As I wrote last week, the ties between politics and economics are only growing stronger. Let’s look at some current examples of how the two are intersecting—and what this means for investors.
The uproar over corporate inversions. Corporate inversions, an unmistakable economic driver, have just been trumped by politics. Rather than address the root economic cause of these mergers—the discrepancy between U.S. corporate tax structures and those of the rest of the world—the government has decided to take administrative action to curb inversion deals.
The Russian experience. With political sanctions against Russia in place, deals are collapsing left and right. Exxon said last week that it will stop drilling in the Russian Arctic. Blackstone has announced it is pulling out of the country. European gas deals, which drive much of the continent’s economy, are in flux. Pipelines that supply Europe have been developed based on political considerations rather than economic ones. And the list goes on . . .
The euro. I’ve long said that the euro is a political rather than an economic creation, and the economic sacrifices made over the past several years to appease German politicians underscore that point. You could argue that politics is moving the other direction on this one, and you would be right. But, either way, economics wasn’t the deciding factor in the euro’s creation, nor will it be if the currency meets its demise.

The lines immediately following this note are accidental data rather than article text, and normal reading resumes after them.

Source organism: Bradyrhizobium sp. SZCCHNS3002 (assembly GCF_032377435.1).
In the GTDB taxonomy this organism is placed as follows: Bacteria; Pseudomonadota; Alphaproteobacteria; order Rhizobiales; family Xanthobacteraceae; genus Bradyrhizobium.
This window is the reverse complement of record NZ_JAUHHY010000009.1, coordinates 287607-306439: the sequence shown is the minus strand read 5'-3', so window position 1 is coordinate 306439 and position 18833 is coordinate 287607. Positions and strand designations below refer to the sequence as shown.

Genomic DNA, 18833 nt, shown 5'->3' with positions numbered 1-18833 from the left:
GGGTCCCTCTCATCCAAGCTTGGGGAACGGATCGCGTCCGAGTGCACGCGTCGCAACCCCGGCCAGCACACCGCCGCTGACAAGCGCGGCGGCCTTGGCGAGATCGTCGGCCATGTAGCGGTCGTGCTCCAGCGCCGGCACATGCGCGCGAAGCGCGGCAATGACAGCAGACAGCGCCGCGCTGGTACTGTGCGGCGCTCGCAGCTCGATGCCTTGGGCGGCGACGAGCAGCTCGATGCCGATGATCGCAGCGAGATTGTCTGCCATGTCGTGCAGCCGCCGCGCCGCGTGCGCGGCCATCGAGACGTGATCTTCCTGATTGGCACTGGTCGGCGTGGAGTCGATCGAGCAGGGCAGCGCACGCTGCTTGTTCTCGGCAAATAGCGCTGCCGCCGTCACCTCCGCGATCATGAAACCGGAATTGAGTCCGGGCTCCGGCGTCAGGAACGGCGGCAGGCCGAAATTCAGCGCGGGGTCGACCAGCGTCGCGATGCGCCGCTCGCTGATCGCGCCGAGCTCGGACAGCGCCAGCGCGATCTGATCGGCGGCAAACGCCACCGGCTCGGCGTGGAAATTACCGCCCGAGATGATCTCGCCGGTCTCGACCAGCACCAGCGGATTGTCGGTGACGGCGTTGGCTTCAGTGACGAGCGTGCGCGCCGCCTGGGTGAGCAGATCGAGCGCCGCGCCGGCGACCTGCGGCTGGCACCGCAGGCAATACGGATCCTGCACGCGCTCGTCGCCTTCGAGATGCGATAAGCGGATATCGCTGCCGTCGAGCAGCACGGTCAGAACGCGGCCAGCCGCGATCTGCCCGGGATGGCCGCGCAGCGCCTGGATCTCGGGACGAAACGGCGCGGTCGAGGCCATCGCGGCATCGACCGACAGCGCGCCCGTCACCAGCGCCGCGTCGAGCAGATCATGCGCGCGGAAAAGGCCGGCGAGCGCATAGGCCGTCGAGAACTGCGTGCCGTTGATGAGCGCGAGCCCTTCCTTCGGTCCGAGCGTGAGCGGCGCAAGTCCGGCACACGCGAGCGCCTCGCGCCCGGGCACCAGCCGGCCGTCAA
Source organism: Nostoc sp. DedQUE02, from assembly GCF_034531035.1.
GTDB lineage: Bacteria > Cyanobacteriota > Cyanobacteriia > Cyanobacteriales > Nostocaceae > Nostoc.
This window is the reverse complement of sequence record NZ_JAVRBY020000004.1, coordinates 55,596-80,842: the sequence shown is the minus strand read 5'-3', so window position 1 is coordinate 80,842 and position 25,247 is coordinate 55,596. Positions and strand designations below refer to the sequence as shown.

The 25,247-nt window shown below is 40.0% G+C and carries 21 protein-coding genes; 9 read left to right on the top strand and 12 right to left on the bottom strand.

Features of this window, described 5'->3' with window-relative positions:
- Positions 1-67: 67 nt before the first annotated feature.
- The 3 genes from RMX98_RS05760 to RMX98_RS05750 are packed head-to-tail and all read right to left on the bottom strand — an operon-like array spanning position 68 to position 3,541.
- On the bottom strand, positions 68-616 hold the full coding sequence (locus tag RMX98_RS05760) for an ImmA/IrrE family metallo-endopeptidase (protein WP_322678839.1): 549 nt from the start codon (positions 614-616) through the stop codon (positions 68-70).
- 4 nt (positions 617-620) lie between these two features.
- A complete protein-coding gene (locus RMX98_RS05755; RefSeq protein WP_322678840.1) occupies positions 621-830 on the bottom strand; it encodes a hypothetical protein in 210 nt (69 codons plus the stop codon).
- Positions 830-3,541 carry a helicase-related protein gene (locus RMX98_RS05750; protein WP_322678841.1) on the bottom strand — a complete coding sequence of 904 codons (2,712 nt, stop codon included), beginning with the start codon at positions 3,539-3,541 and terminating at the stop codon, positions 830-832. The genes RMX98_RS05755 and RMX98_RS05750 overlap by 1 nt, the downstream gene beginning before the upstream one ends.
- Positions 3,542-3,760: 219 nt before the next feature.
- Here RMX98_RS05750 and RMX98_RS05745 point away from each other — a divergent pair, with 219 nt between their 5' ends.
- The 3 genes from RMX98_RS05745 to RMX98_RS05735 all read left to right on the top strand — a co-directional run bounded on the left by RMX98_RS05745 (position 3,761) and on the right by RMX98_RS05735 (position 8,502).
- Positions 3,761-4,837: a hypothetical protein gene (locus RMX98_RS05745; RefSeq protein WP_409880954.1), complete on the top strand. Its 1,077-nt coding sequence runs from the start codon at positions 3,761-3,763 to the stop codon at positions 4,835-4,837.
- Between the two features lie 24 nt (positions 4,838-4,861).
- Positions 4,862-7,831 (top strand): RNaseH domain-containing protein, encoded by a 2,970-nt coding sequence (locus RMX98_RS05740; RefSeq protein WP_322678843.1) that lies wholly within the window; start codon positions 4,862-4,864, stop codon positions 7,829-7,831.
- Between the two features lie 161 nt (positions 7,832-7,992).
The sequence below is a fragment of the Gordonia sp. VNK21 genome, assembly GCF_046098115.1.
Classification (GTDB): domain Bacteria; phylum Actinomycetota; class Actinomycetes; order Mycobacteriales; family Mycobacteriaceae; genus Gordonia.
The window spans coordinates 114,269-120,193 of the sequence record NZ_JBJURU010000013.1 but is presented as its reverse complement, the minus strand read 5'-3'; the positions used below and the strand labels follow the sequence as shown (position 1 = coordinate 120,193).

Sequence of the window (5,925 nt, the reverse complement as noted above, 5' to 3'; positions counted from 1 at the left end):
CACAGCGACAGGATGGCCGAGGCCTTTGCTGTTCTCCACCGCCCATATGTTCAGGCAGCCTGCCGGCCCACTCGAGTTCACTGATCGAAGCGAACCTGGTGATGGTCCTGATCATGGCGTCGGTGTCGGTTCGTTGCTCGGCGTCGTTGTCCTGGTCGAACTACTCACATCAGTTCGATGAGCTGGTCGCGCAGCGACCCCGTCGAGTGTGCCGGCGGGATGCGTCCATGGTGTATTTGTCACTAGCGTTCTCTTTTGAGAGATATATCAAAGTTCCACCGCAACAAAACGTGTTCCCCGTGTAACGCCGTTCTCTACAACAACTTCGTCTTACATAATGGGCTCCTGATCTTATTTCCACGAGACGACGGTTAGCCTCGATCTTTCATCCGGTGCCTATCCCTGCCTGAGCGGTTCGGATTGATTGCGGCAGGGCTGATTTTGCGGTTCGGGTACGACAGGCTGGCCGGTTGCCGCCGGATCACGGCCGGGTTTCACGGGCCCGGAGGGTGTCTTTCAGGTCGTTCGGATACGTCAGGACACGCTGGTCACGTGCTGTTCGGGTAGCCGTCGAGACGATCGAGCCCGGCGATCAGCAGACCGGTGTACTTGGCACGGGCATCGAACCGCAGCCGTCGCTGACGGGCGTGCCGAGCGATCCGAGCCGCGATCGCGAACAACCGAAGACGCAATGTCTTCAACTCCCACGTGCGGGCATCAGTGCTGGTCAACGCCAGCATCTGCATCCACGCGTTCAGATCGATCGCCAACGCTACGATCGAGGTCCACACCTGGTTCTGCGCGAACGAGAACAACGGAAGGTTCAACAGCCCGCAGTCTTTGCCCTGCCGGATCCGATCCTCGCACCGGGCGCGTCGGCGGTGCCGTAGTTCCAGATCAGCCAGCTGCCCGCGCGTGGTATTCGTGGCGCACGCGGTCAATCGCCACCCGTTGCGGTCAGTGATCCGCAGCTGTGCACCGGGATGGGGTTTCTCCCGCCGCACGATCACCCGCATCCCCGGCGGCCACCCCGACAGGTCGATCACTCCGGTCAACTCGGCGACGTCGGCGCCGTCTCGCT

Iran and the oil markets. Oil still drives much of the world economy, and by deliberately limiting supply (and running up prices), oil-rich countries can impose economic costs for political reasons. I’m not saying it’s unjustified, only that politics can wreak significant economic damage.
A retreat by Western companies. Over the past couple of decades, the triumph of free markets has led Western companies to reach into countries around the world—never mind the politics—and try to make a profit. Given the growth opportunities, and the perceived need of many governments for external investment, things more or less worked out, but that’s changing.
In an extreme example, Clorox has just announced that it’s pulling out of Venezuela due to government-mandated price freezes. China, too, has taken a more aggressive political stance toward Western companies in recent years, even as many of those firms haven’t seen the growth they expected.
Navigating a more complex investing landscape
While it's never been out of the picture, politics is moving back to the center of the investing equation. Corporate inversions will be the least of it here in the U.S.—foreign corporate cash is the big issue. The eurozone and the euro are approaching a political fault line with the rise of anti-Europe parties in every country. Finally, in deciding not to stimulate its economy to revive growth, China has signaled that it’s prioritizing political goals over economic ones.
This is not a new world, but it is a different one, and anyone making investments based on economics alone will be missing the full picture. Blackstone and Clorox can attest to that.